Taste and Chat with Georgie of SMWS

I had an amazing opportunity to do a private tasting with SMWS’s global brand ambassador – Georgina Bell. Georgina secured a table at the always lovely Raines Law Room for us. She had three unopened SMWS bottles for me to sample. Without further introduction let’s jump straight into my tasting notes.SMWS tasting

77.28 Tropical Nights (Glen Ord 25)

One of 236 bottles, this lovely spirit was distilled on August 13, 1987 and aged in a new charred oak second fill hogshead. It was bottled 25 years later at a robust 54.9% ABV. On the nose there is candlewax and tropical fruits – mango, papaya, pineapple. Additionally there is some dark chocolate, marzipan and cardamom seeds. The palate is full of tropical fruit flavors with a strong note of passion fruit. It’s full bodied, waxy, yet smooth. What an amazing way to start off the tasting. This dram is ridiculously good and the bottle would probably not last too long on my shelf at home.

66.44 New Balls Please (Ardmore 10)

The refill ex-sherry butt produced 688 bottles of this 10 year old spirit. Bottled at 56.9% ABV this is a dirty sherry bomb which lives up to it’s namesake. On the nose you get hickory, caramelized onions, plum sauce and dark red fruits (cherries, grapes). This dram is not for the faint of heart. It’s quite a mouthful and you can literally chew on the dram. It sort of tasted like leftover blueberry pie that had been reheated on an open charcoal grill. This dram is unrefined and rough around the edges, but that is exactly what makes it so unique and intriguing.

29.139 Why do fools fall in love? (Laphroaig 18)

Only 167 bottles of this spirit exist! It was aged 18 years in a refill bourbon barrel and bottled at 59.9% ABV. I did not know this was a Laphroaig upon tasting, but guessed that it was from that famous Islay distillery due to the unmistakable signature medicinal, salty and peaty nose. The palate is ashy with hints of toffee, apples and that material they stick in your mouth before you get x-rays at the dentist office. Other it’s abnormal brightness, it’s not unlike any Laphroaig I’ve tasted. Laphroaig is definitely one of those drams that you either hate or love. I liked this one, but I think the proprietary Laphroaig 18 might be just as good if not better.SMWS tasting 2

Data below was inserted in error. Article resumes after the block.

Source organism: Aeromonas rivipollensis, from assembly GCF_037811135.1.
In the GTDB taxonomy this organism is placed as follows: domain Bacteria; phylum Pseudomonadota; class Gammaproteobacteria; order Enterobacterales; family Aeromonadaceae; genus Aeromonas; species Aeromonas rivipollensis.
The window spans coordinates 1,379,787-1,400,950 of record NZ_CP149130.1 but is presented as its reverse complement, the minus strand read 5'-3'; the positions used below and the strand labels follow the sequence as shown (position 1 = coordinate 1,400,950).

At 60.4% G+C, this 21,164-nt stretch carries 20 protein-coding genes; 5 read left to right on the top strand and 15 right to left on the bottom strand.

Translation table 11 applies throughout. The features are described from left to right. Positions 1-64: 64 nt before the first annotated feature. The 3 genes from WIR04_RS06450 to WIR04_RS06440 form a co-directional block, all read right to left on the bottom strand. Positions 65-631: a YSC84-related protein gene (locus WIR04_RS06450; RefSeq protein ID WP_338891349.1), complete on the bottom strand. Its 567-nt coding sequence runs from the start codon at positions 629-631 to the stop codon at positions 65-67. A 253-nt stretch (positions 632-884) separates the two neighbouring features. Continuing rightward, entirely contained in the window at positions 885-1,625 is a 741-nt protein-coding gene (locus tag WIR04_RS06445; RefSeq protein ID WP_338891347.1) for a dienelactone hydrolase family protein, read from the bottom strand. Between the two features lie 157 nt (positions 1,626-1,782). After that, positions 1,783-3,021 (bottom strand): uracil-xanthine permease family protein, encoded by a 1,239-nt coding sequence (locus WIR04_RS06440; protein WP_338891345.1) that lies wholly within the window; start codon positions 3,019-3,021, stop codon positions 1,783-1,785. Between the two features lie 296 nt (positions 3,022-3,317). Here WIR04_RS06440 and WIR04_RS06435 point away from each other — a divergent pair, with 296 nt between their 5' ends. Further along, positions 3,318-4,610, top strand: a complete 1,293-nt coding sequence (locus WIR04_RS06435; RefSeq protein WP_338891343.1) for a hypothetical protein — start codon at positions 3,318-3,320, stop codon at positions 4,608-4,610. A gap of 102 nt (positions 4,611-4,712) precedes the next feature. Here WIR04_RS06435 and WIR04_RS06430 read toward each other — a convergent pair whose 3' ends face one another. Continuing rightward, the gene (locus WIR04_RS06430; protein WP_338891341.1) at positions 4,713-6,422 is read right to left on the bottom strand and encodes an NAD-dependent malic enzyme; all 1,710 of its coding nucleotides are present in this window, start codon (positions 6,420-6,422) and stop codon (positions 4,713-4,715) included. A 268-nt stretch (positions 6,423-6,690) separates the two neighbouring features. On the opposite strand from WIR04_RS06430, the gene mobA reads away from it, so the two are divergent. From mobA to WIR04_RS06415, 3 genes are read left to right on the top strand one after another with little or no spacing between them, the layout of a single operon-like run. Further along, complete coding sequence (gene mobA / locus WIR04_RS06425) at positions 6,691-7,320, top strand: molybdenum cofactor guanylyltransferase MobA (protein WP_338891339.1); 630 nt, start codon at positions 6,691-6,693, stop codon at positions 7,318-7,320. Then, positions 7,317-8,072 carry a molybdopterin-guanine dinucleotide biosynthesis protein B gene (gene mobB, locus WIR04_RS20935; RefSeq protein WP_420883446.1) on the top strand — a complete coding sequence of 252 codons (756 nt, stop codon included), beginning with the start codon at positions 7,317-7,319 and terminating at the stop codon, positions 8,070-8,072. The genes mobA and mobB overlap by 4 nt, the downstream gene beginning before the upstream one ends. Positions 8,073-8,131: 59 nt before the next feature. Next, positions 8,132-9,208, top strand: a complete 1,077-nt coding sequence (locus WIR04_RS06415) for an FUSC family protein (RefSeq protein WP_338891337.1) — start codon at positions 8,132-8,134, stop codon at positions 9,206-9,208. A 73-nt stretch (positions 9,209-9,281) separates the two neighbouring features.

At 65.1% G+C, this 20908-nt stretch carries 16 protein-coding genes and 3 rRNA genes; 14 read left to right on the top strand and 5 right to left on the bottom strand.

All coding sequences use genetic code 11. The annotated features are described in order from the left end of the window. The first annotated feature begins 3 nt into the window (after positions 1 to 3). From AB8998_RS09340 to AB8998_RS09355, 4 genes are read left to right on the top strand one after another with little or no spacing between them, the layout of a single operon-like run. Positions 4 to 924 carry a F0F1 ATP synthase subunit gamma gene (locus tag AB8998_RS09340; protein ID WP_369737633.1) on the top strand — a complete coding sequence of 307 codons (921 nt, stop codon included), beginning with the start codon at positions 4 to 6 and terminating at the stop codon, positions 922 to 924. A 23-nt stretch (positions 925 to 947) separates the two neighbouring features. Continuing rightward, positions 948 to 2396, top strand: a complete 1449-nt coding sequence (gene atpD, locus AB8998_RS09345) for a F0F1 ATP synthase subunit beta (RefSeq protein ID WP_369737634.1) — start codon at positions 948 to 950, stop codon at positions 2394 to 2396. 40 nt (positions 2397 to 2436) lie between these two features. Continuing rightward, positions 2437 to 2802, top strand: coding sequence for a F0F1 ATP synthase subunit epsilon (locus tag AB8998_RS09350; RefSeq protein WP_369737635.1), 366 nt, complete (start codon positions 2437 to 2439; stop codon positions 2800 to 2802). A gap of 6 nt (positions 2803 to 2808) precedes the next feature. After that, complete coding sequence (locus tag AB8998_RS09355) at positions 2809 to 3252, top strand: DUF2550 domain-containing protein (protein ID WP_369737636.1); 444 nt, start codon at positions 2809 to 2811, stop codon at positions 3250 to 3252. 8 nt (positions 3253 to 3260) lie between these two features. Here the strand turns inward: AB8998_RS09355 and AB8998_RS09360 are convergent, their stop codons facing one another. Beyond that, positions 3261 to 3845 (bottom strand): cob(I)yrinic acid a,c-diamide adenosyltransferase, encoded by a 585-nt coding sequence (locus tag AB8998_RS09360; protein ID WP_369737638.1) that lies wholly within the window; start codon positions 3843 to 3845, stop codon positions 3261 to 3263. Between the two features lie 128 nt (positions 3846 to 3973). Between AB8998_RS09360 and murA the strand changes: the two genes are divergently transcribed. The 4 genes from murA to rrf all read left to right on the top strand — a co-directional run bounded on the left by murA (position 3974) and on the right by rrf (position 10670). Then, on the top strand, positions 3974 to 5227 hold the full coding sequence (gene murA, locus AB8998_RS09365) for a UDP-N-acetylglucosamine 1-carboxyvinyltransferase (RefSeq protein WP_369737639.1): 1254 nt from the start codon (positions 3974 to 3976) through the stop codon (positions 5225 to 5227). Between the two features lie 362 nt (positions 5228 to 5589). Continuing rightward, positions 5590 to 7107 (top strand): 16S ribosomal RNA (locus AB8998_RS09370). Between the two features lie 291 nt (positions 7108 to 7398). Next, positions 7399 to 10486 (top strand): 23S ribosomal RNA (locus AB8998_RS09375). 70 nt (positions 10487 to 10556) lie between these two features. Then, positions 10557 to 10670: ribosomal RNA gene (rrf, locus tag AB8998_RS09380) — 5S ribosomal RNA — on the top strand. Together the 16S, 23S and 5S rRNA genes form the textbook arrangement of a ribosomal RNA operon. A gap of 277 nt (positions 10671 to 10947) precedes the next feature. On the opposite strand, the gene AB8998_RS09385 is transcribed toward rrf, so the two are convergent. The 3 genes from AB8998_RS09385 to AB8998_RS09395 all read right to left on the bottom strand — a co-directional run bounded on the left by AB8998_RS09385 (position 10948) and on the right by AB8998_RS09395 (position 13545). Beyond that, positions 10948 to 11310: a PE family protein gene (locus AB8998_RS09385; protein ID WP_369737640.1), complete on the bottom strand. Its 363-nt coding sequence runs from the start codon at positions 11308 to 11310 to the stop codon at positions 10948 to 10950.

After the tasting I got the chance to ask Georgie a few questions. Below is an edited transcript from the Q&A:

What’s your role as global ambassador for SMWS?
Georgie: We have 26,000 members globally split across 15 intentionally branches spread across 19 countries. I’ve been in my role for about a year and travel around the World as a supporting actress to the international branches which are the lead actors. I spend about six to seven months on the road looking after the branches. During my travels I conduct tastings, trainings and build awareness about the brand.

What will you be during this trip in the US?
G: I’m here spending a month traveling from East to West Coast. After one week here in New York I’ll be visiting DC, Chicago, Seattle, Napa, San Francisco, San Diego and Los Angeles. Along the way I’ll be doing various tastings and trainings. I’ll also be visiting our three partner bars (El Gaucho – Seattle, Drumbar – Chicago, Jack Rose – DC). I’ll also be at a few of the SMWS Whisky Extravaganza tours (DC, Seattle, LA). My main goal is to introduce people to the Scotch Malt Whisky Society and really build the brand.

Could you describe the flavor output from different casks (1st fill, 2nd fill, refill)?
G: A first fill cask doesn’t necessarily mean it’s better. Every cask is different (essentially made from a different tree because of the way the staves have to be cut). First fills – 70% of flavor comes from the wood, 30% is the new make spirit shining through. In certain cases you may want more of the distillery charm to come through so you’d age it in a second fill cask which is a 60/40 breakdown or a refill cask which is 50/50. It completely depends what you’re looking for. First fill casks will have more wood flavors impacting the flavor, but it isn’t always better than a second or refill cask. You shouldn’t judge a whisky based on the cask, but rather on the end product.

What’s the best part about your role and worst part?
G: Best part of the job is introducing new people to the brand and seeing that WOW moment when people try out whisky for the first time. I really enjoy traveling and seeing the World since I studied geography in University. The worst part of the job is leaving friends behind in Edinburgh – but with skype and facetime the World is just one click away. So if that has to be the worst part of the job, then I’m lucky to have this amazing opportunity.

What’s your favorite dram of the moment?
G: Definitely depends on my mood. Right now since it’s Autumn outside I want something a bit more warming as the air gets a bit colder. I’m a big fan of grain whisky which I think is very overlooked. We have a whisky out called G5.7 (Invergordon) – All day American breakfast. 18 year, newly charred oak cask. It’s stunning, spicy and big.SMWS tasting 3


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